In vision science despite of investigations for over seventy years, the absolute...   More >

Breastfeeding Your Baby/Returning to Work or School (BEUHS602)

Workshop | February 6 | 1-4:15 p.m. | Tang Center, University Health Services, Section Club

 Laura Monin, IBCLC, Certified Lactation Consultant

 Be Well at Work - Work/Life

This 3 hour class is taught by a certified lactation consultant and is broken up into two parts.
The first portion of the class, 1-3pm, addresses breastfeeding basics and problem solving. The second portion of class, 3:15-4:15pm, covers returning-to-work planning and breast pumps. Those who have already attended a breastfeeding class are welcome to join the last portion of the class.

Please...   More >

  Enroll online

String-Math Seminar: Khovanov-Rozansky homology and Hilbert schemes

Seminar | February 6 | 2-3 p.m. | 402 LeConte Hall

 Eugene Gorsky, Davis

 Department of Mathematics

Khovanov and Rozansky introduced a knot homology theory generalizing the HOMFLY polynomial. I will describe a conjectural relation between the Khovanov-Rozansky homology and the homology of sheaves on the flag Hilbert scheme of points on the plane. The talk is based on the joint work with Andrei Negut and Jacob Rasmussen.

Using Text as Data Methods to Discover, Measure, and Explain

Colloquium | February 6 | 2-3:30 p.m. | 402 Barrows Hall

 Justin Grimmer, Associate Professor of Political Science, Stanford University

 Department of Sociology

Text as data methods are increasingly used in the social sciences to explore large scale collections of text. This talk draws on my recent papers to show the distinct social science tasks that test as data methods can accomplish and provides a framework for evaluating those methods. Using an example from the study of Congressional communication I show how text as data methods can help us to...   More >

Bay Area Microlocal Analysis Seminar: Strong cosmic censorship in spherical symmetry for two-ended asymptotically flat data

Seminar | February 6 | 2:40-3:30 p.m. | 740 Evans Hall

 Jonathan Luk, Stanford

 Department of Mathematics

I will present a recent work (joint with Sung-Jin Oh) on the strong cosmic censorship conjecture for the Einstein-Maxwell-(real)-scalar-field system in spherical symmetry for two-ended asymptotically flat data. For this model, it was previously proved (by M. Dafermos and I. Rodnianski) that a certain formulation of the strong cosmic censorship conjecture is false, namely, the maximal globally...   More >

Human Brain Imaging with fMRI

Colloquium | February 6 | 3 p.m. | 5101 Tolman Hall

 Russel Epstein

 Department of Psychology

BLISS Seminar: Information-theoretic tradeoffs in control

Seminar | February 6 | 3-4 p.m. | 400 Cory Hall

 Victoria Kostina, Caltech

 Electrical Engineering and Computer Sciences (EECS)

Consider a distributed control problem with a communication channel connecting the observer of a linear stochastic system to the controller. The goal of the controller is to minimize a quadratic cost function in the state variables and control signal. We study the fundamental tradeoff between the communication rate and expected cost.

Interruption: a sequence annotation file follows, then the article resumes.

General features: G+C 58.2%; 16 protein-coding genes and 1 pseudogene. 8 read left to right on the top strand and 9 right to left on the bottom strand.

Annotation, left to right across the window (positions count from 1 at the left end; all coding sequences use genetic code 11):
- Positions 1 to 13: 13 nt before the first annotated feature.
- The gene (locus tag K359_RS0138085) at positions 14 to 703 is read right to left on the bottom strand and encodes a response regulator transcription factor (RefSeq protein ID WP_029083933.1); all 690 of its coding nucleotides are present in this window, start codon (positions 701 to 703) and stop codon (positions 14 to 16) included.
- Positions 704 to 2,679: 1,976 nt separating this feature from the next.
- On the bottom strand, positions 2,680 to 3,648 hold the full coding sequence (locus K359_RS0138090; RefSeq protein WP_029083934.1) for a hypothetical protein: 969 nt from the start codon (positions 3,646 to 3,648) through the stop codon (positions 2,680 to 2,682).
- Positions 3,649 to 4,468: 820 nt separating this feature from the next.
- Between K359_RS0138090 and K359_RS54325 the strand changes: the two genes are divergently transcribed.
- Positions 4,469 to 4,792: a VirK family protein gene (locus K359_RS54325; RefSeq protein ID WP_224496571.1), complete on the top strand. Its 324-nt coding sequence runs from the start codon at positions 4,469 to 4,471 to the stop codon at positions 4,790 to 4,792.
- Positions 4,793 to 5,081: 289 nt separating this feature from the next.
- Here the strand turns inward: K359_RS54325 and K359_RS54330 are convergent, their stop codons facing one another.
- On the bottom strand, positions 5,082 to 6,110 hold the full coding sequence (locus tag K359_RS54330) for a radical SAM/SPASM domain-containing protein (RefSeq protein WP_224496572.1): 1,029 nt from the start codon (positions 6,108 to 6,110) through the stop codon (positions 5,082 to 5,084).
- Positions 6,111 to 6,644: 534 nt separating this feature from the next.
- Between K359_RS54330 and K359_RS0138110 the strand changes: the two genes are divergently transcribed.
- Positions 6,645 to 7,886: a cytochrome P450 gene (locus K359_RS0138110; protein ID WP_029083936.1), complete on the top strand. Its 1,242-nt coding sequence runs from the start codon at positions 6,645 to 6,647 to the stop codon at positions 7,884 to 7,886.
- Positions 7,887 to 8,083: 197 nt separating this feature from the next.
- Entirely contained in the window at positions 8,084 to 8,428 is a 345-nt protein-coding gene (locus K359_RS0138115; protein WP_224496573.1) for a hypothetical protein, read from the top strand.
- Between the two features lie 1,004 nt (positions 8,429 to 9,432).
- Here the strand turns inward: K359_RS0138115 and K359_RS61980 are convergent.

Claudio Maccone (INAF): SETI Prospects Worldwide

Seminar | February 6 | 3:10-4 p.m. | 131 Campbell Hall

 Claudio Maccone, International Academy of Astronautics & Istituto Nazionale di Astrofisica (INAF, Italy)

 Radio Astronomy Lab

The SETI Permanent Committee of the International Academy of Astronautics (IAA) https://iaaweb.org/content/view/396/554/ was created over 50 years ago and is the only worldwide forum for SETI scientists. This talk describes its activities since 2012, when the speaker was elected Chair. In particular:
1) Protection of the central part of the Moon Farside as the only place near Earth still free...   More >

Marcel Nutz - Bubbles, Shorting and Supply in Speculative Markets

Seminar | February 6 | 3:30-5:30 p.m. | 3108 Etcheverry Hall

 Marcel Nutz, Columbia University

 Industrial Engineering & Operations Research

Abstract: We study the formation of prices in equilibrium. In our model, risk-neutral agents interact in continuous time, giving rise to a tractable equilibrium that reveals the influence of speculation, short-selling restrictions, and exogenous supply. Based on joint works with Johannes Muhle-Karbe and Jose Scheinkman.

Bio: Marcel obtained his PhD from ETH Zurich and joined Columbia in 2011....   More >

Computational models of vision: From early vision to deep convolutional neural networks

Seminar | February 6 | 4-5 p.m. | 560 Evans Hall

 Felix Wichmann, University of Tübingen

 Neuroscience Institute, Helen Wills

Early visual processing has been studied extensively over the last decades. From these studies a relatively standard model emerged of the first steps in visual processing. However, most implementations of the standard model cannot take arbitrary images as input, but only the typical grating stimuli used in many of the early vision experiments.

I will present an image based early vision model...   More >

From Mass Science to Participatory Action Research: Maoist Legacies in Contemporary Chinese Knowledge Production

Colloquium | February 6 | 4-6 p.m. | 180 Doe Library

 Andrew F. Jones, East Asian Languages and Cultures, UC Berkeley

 Sigrid Schmalzer, History, University of Massachusetts, Amherst

 Center for Chinese Studies (CCS)